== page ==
2.9: Noncovalent Attractions in Biomolecules
Noncovalent attractions are associations within and between molecules that influence the shape and structural stability of complexes. These interactions differ from covalent bonding in that they do not involve sharing of electrons.
Four types of noncovalent interactions are hydrogen bonds, van der Waals forces, ionic bonds, and hydrophobic interactions.
Hydrogen bonding results from the electrostatic attraction of a hydrogen atom covalently bonded to a strong-electronegative atom like oxygen, nitrogen, or fluorine by another electronegative atom. The hydrogen atom develops a partial positive charge as the electronegative atom to which it is bonded draws the electron cloud near it. As a result, a weak interaction occurs between the δ+ charge of the hydrogen and the δ– charge on the neighboring electronegative atom. This type of interaction forms regularly between water molecules. Independent hydrogen bonds easily break; however, they occur in large numbers in water and organic polymers, creating a significant force in combination.
A second type of interaction called van der Waals is driven by temporary attractions between electron-rich and electron-poor regions of two or more atoms (or molecules) that are near each other. These interactions can contribute to the three-dimensional structures of proteins essential for their function.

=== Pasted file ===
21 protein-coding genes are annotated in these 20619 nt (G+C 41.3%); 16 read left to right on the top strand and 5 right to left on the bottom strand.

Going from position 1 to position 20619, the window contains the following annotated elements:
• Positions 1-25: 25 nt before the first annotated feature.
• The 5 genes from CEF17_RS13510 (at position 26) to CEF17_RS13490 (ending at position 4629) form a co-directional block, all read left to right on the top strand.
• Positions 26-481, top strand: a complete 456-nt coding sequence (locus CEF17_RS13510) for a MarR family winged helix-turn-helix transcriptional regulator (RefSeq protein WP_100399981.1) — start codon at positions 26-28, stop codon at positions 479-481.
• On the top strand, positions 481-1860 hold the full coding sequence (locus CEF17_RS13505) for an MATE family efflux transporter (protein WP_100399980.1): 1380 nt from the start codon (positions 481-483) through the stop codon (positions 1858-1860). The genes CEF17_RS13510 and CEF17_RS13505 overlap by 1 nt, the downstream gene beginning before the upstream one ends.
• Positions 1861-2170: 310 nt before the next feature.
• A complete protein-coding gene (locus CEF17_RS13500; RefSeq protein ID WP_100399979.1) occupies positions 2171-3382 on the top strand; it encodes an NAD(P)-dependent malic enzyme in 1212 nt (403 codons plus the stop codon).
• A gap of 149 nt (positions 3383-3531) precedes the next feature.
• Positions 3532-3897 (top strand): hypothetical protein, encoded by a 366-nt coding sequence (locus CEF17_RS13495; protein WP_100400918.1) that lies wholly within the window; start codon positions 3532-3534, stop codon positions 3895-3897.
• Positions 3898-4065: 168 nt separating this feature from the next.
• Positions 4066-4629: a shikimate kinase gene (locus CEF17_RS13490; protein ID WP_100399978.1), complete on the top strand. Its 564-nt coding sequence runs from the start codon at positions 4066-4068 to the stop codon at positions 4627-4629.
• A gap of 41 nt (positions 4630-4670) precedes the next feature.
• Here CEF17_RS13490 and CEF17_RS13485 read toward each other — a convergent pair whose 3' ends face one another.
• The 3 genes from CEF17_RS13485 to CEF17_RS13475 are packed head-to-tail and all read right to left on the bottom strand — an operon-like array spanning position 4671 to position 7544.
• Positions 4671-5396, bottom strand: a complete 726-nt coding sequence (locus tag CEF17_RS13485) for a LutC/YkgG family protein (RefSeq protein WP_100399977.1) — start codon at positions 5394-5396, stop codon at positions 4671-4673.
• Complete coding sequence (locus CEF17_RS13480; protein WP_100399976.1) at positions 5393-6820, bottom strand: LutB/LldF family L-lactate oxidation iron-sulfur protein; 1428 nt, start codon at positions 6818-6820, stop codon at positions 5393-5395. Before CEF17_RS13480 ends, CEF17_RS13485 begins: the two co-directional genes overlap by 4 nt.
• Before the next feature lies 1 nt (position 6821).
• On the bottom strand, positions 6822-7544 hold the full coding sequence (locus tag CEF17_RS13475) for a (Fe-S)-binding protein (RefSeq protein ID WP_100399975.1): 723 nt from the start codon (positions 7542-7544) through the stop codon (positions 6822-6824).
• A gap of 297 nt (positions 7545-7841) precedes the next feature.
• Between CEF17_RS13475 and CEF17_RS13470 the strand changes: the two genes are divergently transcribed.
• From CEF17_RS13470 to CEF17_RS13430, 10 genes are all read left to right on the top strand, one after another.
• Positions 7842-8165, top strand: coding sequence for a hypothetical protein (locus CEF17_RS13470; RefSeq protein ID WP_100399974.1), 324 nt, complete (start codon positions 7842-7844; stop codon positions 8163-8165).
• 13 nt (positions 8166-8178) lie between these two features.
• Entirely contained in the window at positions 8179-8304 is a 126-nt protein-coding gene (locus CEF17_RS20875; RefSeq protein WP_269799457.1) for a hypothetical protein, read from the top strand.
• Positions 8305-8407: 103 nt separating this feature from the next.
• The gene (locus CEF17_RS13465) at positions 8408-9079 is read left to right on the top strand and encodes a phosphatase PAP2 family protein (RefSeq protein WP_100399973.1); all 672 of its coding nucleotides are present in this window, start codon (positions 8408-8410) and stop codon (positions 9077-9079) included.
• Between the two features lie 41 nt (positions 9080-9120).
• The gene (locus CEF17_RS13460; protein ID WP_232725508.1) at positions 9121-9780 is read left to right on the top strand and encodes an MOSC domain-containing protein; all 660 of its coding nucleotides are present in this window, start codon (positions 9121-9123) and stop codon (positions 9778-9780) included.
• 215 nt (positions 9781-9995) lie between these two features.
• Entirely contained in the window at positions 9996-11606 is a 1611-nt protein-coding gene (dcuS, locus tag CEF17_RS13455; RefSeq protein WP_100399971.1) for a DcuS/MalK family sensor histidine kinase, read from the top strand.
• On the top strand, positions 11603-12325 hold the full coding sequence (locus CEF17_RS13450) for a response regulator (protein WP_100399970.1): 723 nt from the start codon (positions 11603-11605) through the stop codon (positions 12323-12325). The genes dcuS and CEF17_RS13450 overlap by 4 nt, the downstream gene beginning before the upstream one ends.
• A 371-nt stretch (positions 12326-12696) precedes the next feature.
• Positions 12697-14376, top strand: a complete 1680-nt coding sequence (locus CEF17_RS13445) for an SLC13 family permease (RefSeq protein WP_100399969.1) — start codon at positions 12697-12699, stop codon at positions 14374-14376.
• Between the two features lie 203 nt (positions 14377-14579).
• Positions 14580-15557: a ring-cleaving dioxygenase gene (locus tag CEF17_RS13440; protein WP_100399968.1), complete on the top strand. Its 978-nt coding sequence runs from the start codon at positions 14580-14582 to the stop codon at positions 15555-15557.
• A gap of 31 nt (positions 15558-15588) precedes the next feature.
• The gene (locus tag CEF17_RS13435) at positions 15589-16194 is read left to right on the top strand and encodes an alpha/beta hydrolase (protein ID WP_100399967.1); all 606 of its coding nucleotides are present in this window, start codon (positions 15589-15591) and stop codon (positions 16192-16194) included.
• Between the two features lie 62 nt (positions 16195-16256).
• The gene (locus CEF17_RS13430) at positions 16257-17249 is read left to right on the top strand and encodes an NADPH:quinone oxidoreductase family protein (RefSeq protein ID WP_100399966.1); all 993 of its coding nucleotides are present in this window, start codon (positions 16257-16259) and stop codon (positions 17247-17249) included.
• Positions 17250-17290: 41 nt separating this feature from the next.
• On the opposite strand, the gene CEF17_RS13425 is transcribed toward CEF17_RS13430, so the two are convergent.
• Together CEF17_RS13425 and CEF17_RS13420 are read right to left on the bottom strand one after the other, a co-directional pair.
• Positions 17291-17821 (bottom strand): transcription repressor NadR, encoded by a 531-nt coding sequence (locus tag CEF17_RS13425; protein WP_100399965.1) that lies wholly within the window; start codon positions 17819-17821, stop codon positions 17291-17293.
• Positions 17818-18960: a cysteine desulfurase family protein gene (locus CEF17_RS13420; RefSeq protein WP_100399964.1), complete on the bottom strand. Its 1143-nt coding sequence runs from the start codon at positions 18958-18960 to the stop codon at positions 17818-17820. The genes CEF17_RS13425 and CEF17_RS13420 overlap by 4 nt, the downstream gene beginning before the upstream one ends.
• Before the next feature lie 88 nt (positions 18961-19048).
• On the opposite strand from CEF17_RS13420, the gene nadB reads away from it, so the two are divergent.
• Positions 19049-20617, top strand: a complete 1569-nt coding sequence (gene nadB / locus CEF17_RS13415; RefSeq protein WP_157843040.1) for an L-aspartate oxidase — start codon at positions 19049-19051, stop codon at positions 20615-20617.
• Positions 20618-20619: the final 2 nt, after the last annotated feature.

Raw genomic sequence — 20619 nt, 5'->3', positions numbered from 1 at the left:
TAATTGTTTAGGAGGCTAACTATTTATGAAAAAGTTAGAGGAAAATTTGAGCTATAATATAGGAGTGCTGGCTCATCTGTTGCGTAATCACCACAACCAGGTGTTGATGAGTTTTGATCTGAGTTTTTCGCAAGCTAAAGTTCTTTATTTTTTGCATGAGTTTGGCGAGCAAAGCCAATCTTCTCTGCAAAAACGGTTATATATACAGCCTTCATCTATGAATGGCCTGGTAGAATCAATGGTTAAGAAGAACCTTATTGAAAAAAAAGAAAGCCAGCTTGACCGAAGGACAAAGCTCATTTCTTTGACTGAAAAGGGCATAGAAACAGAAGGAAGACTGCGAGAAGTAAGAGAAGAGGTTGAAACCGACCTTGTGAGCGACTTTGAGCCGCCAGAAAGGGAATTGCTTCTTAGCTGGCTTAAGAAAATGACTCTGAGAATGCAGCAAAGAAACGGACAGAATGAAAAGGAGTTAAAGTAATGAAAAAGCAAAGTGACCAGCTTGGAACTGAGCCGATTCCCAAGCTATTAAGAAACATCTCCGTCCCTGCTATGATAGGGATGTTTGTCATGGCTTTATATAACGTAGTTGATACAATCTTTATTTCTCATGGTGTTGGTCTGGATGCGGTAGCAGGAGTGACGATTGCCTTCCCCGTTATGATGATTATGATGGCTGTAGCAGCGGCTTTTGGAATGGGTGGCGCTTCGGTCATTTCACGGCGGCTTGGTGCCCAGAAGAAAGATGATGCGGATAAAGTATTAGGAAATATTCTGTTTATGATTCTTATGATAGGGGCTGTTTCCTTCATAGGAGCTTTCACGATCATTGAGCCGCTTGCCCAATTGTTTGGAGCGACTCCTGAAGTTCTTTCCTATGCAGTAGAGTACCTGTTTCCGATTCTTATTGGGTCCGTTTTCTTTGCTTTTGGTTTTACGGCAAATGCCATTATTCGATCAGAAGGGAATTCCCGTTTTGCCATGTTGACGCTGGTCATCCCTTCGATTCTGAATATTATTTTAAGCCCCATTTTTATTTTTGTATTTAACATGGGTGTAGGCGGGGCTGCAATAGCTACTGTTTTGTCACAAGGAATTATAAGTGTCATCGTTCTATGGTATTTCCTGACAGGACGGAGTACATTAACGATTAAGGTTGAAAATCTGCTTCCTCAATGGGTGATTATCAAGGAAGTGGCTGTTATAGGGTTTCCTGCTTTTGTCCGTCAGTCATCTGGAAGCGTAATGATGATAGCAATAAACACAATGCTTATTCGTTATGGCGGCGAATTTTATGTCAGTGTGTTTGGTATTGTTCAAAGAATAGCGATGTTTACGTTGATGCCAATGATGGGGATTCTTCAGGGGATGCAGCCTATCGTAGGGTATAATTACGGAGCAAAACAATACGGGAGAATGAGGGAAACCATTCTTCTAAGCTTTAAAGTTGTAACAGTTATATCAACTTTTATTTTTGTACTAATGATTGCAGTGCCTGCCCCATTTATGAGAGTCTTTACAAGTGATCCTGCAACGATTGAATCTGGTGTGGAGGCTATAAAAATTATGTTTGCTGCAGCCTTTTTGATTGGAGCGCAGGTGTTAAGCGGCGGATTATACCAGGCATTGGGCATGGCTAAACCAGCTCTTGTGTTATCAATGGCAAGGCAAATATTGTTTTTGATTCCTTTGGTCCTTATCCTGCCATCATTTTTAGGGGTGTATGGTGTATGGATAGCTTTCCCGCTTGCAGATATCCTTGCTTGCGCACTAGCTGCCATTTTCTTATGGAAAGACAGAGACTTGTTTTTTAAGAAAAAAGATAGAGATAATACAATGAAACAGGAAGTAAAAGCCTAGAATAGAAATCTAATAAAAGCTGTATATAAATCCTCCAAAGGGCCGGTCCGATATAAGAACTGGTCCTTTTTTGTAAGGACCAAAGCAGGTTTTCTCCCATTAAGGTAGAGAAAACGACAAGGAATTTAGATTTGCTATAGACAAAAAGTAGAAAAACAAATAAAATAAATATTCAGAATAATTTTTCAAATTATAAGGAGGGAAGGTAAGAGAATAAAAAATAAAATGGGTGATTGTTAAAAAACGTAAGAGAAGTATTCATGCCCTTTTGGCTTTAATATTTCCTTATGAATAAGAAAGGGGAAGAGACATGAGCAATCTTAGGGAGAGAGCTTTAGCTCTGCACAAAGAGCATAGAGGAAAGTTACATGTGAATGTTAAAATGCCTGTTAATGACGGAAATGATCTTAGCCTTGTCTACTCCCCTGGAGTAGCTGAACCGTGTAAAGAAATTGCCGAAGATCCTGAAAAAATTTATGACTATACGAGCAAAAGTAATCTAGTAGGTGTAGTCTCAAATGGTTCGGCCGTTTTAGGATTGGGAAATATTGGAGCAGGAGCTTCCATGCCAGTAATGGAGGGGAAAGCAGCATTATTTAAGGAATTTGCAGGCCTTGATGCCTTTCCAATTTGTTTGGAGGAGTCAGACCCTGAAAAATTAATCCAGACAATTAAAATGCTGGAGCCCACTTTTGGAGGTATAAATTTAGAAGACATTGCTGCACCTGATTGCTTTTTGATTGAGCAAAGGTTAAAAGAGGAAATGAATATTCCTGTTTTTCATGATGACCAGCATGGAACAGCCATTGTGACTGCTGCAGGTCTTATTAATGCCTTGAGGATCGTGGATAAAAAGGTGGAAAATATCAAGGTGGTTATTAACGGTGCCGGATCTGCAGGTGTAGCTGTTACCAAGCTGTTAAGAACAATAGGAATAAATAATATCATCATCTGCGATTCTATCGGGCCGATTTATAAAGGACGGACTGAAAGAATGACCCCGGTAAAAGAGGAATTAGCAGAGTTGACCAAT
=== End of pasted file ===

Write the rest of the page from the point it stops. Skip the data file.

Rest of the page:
Another type of interaction is ionic bonding that occurs between oppositely charged ions. In biological systems, ionic interactions arising from oppositely charged ions can also help stabilize biomolecules’ structure. Metal ions such as magnesium interact with negatively charged biomolecules such as DNA. The magnesium ion binds to the negative phosphate groups, thereby neutralizing the charge and helping to pack the long DNA polymer into solenoid or toroid structures.
Lastly, the hydrophobic effect is a noncovalent interaction in which hydrophobic molecules aggregate to minimize contact with water in an aqueous environment. As a consequence, the hydrophobic regions of a polypeptide become buried within the structure during protein folding.